Social class is the main form of social stratification (Klasseneinteilung)
in British society.People are graded according to economic and status differences. Some people are wealthier
than others and some receive greater prestige than others. The differences between social classes are not clearly marked
and they merge into one another (social mobility). But still social classes in Britain are more markedly
distinguished than in Germany. This has to do with Britain being a monarchy which has had a great influence
on forming social classes (e.g. the gentry, princes, lords, dukes, earls etc.). The rewarding of royal titles by the monarch
twice a year (sirs, OBE's etc.) also has to do with social status.
Today one can broadly group the British society into the following classes:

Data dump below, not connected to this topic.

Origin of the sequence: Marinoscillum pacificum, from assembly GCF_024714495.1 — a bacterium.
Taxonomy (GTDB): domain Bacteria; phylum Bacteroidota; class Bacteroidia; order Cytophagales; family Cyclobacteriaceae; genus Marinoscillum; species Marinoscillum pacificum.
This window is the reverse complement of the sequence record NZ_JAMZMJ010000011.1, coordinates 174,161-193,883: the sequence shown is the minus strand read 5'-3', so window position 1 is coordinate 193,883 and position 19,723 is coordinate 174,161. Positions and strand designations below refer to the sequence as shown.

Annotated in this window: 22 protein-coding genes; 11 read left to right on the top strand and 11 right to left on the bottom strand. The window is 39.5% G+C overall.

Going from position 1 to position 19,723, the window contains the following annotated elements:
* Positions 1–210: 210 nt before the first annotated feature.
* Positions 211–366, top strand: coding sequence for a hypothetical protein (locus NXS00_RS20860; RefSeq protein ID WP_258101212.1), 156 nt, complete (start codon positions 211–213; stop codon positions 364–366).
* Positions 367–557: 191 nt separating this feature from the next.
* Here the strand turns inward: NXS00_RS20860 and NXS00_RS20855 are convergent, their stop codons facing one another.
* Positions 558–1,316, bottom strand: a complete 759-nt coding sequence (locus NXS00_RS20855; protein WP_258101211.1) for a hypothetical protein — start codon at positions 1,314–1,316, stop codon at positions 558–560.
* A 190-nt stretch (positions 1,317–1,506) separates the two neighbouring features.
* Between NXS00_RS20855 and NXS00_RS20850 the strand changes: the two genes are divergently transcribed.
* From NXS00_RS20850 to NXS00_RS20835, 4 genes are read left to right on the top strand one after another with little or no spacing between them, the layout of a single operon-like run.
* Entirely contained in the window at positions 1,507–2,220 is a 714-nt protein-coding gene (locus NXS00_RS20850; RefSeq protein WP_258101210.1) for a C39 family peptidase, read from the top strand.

For the last several years another class has inconspicuously developed which politicians have always
ignored. This is the so-called 'yob'-class, i.e. people who usually take advantage of social benefits, but
reject any recognition of authority; they live and act outside the law. This phenomenon has continously
been pointed at by the former editor of The Sunday Times, Andrew Neil.
|The upper class
||The 'establishment' or 'ruling class'
|The middle class
||The 'service class'
||Managers and professionals (high pay); computer and Internet specialists; the
so-called 'yuppies', the young urban professionals
||The 'intermediate groups'
||Routine white-collar workers in offices, banks, shops and caring services (low pay)
|The working class
||The 'new working class'
||Better-paid manual workers in secure employment in newer light industries
||The 'traditional working class'
||Less-skilled, less well-paid manual workers; job increasingly under threat as industry contracts
||The poor; the unemployed